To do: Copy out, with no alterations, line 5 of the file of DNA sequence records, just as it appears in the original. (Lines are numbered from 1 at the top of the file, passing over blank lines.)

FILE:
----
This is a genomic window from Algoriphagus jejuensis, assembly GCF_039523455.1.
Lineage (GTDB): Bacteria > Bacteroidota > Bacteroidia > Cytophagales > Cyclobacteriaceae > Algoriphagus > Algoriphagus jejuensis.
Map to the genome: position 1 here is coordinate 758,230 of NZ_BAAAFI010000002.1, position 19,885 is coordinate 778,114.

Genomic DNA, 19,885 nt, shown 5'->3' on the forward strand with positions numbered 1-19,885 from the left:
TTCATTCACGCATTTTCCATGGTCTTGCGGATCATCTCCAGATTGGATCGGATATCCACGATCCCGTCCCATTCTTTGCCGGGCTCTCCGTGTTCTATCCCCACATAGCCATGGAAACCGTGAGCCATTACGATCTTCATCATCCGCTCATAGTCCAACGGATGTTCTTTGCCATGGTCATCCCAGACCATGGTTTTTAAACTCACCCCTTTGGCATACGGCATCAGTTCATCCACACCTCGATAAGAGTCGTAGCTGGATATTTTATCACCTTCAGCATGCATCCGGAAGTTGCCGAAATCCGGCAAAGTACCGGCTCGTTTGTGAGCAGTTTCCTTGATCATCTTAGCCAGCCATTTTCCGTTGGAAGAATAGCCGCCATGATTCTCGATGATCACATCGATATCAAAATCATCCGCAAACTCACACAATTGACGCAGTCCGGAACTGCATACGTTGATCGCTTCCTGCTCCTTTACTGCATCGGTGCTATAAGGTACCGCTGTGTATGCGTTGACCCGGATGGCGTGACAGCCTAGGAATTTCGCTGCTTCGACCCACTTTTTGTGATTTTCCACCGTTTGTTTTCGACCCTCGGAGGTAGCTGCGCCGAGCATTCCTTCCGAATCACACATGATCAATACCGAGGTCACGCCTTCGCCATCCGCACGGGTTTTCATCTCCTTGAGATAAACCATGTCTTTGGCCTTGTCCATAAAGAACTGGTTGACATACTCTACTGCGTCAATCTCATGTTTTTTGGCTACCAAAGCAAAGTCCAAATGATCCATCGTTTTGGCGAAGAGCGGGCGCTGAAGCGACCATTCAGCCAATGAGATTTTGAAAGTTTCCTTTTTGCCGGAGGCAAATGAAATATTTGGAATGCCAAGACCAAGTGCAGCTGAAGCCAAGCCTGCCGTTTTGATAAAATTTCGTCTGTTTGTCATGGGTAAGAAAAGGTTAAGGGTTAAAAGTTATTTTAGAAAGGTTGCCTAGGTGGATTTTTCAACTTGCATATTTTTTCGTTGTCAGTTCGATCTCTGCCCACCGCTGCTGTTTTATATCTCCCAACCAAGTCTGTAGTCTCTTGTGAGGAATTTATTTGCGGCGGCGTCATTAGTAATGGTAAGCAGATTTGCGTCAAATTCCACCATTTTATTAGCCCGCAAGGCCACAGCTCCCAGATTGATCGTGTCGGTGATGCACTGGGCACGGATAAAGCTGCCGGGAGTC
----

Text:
TTCATTCACGCATTTTCCATGGTCTTGCGGATCATCTCCAGATTGGATCGGATATCCACGATCCCGTCCCATTCTTTGCCGGGCTCTCCGTGTTCTATCCCCACATAGCCATGGAAACCGTGAGCCATTACGATCTTCATCATCCGCTCATAGTCCAACGGATGTTCTTTGCCATGGTCATCCCAGACCATGGTTTTTAAACTCACCCCTTTGGCATACGGCATCAGTTCATCCACACCTCGATAAGAGTCGTAGCTGGATATTTTATCACCTTCAGCATGCATCCGGAAGTTGCCGAAATCCGGCAAAGTACCGGCTCGTTTGTGAGCAGTTTCCTTGATCATCTTAGCCAGCCATTTTCCGTTGGAAGAATAGCCGCCATGATTCTCGATGATCACATCGATATCAAAATCATCCGCAAACTCACACAATTGACGCAGTCCGGAACTGCATACGTTGATCGCTTCCTGCTCCTTTACTGCATCGGTGCTATAAGGTACCGCTGTGTATGCGTTGACCCGGATGGCGTGACAGCCTAGGAATTTCGCTGCTTCGACCCACTTTTTGTGATTTTCCACCGTTTGTTTTCGACCCTCGGAGGTAGCTGCGCCGAGCATTCCTTCCGAATCACACATGATCAATACCGAGGTCACGCCTTCGCCATCCGCACGGGTTTTCATCTCCTTGAGATAAACCATGTCTTTGGCCTTGTCCATAAAGAACTGGTTGACATACTCTACTGCGTCAATCTCATGTTTTTTGGCTACCAAAGCAAAGTCCAAATGATCCATCGTTTTGGCGAAGAGCGGGCGCTGAAGCGACCATTCAGCCAATGAGATTTTGAAAGTTTCCTTTTTGCCGGAGGCAAATGAAATATTTGGAATGCCAAGACCAAGTGCAGCTGAAGCCAAGCCTGCCGTTTTGATAAAATTTCGTCTGTTTGTCATGGGTAAGAAAAGGTTAAGGGTTAAAAGTTATTTTAGAAAGGTTGCCTAGGTGGATTTTTCAACTTGCATATTTTTTCGTTGTCAGTTCGATCTCTGCCCACCGCTGCTGTTTTATATCTCCCAACCAAGTCTGTAGTCTCTTGTGAGGAATTTATTTGCGGCGGCGTCATTAGTAATGGTAAGCAGATTTGCGTCAAATTCCACCATTTTATTAGCCCGCAAGGCCACAGCTCCCAGATTGATCGTGTCGGTGATGCACTGGGCACGGATAAAGCTGCCGGGAGTC